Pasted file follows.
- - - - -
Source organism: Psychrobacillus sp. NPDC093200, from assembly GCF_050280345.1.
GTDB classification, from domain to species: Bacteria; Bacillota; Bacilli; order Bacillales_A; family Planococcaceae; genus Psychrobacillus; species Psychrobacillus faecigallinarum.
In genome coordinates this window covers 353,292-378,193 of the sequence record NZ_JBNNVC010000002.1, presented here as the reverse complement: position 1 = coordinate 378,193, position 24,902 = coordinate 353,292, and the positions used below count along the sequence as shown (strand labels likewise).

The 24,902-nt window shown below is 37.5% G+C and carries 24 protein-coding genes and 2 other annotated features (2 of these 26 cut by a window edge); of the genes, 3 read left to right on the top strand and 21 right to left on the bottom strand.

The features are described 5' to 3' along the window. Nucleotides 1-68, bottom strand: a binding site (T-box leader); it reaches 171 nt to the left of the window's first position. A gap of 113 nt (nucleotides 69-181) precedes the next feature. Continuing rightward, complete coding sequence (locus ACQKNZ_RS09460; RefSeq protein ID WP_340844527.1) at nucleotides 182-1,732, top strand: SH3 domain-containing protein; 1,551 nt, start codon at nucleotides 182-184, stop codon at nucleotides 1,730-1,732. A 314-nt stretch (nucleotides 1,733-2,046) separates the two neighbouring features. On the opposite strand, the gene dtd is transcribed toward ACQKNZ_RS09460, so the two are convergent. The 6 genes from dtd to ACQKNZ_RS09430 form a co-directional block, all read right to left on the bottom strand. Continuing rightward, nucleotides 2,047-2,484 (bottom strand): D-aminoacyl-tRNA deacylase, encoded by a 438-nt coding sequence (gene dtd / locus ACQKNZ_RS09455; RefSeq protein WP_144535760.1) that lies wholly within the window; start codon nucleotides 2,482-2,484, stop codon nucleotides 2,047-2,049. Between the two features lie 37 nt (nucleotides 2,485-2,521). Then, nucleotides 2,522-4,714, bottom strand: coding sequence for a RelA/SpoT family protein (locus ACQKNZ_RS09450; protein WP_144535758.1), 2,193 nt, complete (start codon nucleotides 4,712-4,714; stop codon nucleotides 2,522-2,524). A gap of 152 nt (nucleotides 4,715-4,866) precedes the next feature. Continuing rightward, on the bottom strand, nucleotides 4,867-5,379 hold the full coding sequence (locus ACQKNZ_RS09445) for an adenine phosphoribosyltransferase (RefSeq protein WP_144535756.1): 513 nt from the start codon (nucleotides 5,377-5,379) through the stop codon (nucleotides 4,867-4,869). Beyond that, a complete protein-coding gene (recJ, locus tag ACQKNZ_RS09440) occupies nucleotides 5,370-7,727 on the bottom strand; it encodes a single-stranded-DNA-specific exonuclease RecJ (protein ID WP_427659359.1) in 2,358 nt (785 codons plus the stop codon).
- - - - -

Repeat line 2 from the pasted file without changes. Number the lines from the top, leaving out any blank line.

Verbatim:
GTDB classification, from domain to species: Bacteria; Bacillota; Bacilli; order Bacillales_A; family Planococcaceae; genus Psychrobacillus; species Psychrobacillus faecigallinarum.